This initiative statute, devised by cigarette manufacturers and funded almost entirely by tobacco firms, would reverse a decade-long trend in California by mandating the repeal of all local smoking bans and instituting a single, far looser, statewide smoking policy.
* Relaxed Standard: Proposition 188's standard would permit California business owners to allow smoking in sections of virtually all indoor workplaces, including restaurants, offices and factories. The Legislature could alter the statute by a two-thirds vote.
* Ventilation: The measure would allow restaurants to set aside 25% of their floor space for smoking sections. Owners of restaurants and other businesses that opt to permit smoking would be required to meet air ventilation standards created by a trade group known as the American Society of Heating, Refrigerating and Air Conditioning Engineers. The tobacco industry had representatives on the American Society of Heating committee that drafted those standards in 1989. At least one tobacco company, Philip Morris, the main backer of Proposition 188, has contributed money to the organization.
* Repeals Local Bans: The initiative would repeal local smoking bans in Los Angeles and scores of other cities and counties in the state, and would prevent local governments from regulating tobacco use in the future. A recent Los Angeles County counsel opinion said passage of the initiative would prohibit counties from banning smoking even in museums, libraries, hospitals and other local government buildings.
* The Main Target: The main target of the initiative is a new statewide indoor smoking ban passed by the Legislature and signed into law by Gov. Pete Wilson earlier this year. Authored by Assemblyman Terry B. Friedman (D-Brentwood), the smoking ban would take effect in January, unless the initiative passes. The Friedman bill would prohibit smoking in almost all indoor workplaces, including restaurants, shopping malls, offices and factories statewide. Friedman's bill would prohibit smoking in bars by 1999, unless the state can develop standards ensuring that nonsmokers would not be harmed by secondhand smoke. The Friedman bill would permit local governments to pass even stronger smoking restrictions.
* Minors' Access: Proposition 188 claims it would limit cigarette sales to minors by restricting their access to vending machines. Currently, 156 cities ban or significantly restrict cigarette vending machines locally. The initiative would repeal those ordinances, and cities no longer would be allowed to regulate vending machine cigarette sales if Proposition 188 passes. It could also repeal a new law specifically aimed at blocking minors' access to cigarettes.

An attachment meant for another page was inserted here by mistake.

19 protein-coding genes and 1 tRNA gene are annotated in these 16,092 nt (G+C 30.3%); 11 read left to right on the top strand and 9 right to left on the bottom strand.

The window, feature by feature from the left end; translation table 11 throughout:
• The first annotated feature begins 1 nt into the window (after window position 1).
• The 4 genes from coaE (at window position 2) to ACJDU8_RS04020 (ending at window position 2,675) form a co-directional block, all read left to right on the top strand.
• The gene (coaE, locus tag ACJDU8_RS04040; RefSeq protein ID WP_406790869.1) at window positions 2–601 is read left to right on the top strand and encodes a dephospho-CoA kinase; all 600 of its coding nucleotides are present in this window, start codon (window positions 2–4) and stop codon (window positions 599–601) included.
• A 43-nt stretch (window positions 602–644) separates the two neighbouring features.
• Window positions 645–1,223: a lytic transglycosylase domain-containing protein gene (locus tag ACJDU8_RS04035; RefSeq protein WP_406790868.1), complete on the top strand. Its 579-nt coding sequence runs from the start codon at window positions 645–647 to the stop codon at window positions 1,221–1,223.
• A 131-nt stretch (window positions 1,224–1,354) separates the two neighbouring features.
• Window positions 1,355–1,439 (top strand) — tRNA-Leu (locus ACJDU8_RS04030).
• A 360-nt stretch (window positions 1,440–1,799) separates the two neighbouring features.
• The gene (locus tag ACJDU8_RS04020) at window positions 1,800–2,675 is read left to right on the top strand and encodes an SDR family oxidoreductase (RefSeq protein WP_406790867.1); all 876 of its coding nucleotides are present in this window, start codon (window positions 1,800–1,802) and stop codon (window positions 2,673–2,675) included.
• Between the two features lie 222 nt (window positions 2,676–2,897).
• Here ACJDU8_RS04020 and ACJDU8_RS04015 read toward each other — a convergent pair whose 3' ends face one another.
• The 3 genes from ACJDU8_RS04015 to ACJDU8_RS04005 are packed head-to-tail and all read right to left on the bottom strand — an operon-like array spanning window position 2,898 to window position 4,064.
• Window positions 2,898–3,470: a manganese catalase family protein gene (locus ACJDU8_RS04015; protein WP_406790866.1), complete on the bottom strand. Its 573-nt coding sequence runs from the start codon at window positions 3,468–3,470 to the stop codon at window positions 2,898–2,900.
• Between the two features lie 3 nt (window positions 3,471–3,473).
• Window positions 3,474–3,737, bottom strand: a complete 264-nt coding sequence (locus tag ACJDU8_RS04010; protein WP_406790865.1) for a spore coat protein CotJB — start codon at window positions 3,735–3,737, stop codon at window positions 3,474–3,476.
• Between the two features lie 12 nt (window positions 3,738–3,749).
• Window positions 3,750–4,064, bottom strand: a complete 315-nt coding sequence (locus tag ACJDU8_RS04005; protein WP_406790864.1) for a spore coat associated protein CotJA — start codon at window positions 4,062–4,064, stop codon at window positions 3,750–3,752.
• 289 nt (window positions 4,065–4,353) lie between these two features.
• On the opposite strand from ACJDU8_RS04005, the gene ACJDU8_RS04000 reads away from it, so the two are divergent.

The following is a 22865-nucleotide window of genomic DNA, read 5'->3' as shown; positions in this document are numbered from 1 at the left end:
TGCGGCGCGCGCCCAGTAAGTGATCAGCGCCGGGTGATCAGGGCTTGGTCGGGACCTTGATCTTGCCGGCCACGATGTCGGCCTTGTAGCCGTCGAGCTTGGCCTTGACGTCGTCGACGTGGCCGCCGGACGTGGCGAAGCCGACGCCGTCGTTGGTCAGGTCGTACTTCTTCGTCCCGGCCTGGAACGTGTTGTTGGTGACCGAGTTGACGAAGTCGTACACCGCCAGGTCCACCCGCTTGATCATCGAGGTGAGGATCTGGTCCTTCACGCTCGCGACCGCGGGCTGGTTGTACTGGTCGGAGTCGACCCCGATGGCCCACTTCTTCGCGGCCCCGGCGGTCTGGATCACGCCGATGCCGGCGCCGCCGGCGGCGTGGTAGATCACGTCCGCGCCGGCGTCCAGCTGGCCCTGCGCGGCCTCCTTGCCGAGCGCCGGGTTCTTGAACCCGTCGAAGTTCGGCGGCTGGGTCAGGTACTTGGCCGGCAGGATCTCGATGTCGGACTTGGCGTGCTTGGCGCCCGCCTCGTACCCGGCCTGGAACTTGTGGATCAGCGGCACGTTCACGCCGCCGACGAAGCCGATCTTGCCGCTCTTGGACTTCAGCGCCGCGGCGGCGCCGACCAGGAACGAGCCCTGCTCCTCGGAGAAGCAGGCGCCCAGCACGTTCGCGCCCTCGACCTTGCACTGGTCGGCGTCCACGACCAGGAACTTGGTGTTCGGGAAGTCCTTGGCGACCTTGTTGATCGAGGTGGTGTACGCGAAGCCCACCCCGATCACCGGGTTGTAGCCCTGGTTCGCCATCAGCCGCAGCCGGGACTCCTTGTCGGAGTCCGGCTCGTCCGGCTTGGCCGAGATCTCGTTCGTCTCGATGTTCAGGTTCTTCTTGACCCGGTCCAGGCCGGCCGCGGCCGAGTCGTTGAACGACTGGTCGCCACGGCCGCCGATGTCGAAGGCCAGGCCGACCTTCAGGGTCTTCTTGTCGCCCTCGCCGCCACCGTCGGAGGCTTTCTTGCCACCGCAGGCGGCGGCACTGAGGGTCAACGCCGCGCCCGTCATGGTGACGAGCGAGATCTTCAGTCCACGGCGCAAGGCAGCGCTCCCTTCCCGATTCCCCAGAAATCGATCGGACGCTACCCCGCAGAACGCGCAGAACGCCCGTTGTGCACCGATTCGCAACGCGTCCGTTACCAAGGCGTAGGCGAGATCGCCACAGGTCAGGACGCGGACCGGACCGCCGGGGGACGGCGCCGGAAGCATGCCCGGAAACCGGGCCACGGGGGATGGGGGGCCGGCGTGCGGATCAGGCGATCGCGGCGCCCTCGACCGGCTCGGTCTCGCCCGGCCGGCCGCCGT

* Advertising: The initiative says cigarette billboards cannot be placed within 500 feet of schools, although billboards are designed to be read from such distances. Proposition 188's restrictions would not apply to street-level cigarette ads that commonly are placed in store windows.
Business owners should have the right to determine their own policies on smoking. Restaurant owners should be permitted to set up smoking sections to accommodate smokers and nonsmokers.
Ventilation standards contained in the initiative will reduce discomfort to nonsmokers from secondhand smoke and allow smokers to light up in public places.
Differing smoking standards in various locales confuse the public and are unfair to businesses. By stripping cities and counties of their right to regulate smoking, and imposing one standard across the state, California no longer would have a patchwork of local smoking ordinances.
Standards in the initiative, though far weaker than what is contained in the law due to take effect in January, would be stronger than those in cities and counties that have not imposed local smoking prohibitions.
The measure would limit minors' access to tobacco, and limits on the placement of billboards would reduce the number of cigarette ads that reach children.
The tobacco industry wrote, funded and organized the campaign for Proposition 188. If the measure passes, tough anti-smoking laws adopted in various cities will be wiped off the books. Cigarette consumption will increase in California if smokers are permitted to smoke in what now are smoke-free places.
Several studies have shown that thousands of people die annually from cancer and heart disease because of secondhand smoke. Nonsmokers will suffer ill effects from other people's smoke if businesses once again are allowed to permit smoking.
Although the initiative's backers claim that California needs one standard for smoking, the state will have one standard in January when the Friedman bill, the nation's toughest anti-smoking law, takes effect.
The billboard restriction is meaningless because children would still be able to read the ads from 500 feet away. They would not, however, be able to read the surgeon general's warnings that smoking causes cancer, heart disease and is addictive.
WHO SUPPORTS IT
Philip Morris USA, the nation's largest cigarette maker and manufacturer of such brands as Marlboro, donated two-thirds of the $7.8 million raised by the Yes-on-188 campaign, as of the most recent campaign finance report. Other tobacco firms gave almost all of the remainder. Some bar and restaurants owners also are backing the measure.
WHO OPPOSES IT
The California chapters of the American Cancer Society, American Lung Assn., American Heart Assn., California Medical Assn., California Restaurant Assn., California Labor Federation and former Surgeon General C. Everett Koop. Gov. Pete Wilson and his challenger, Treasurer Kathleen Brown.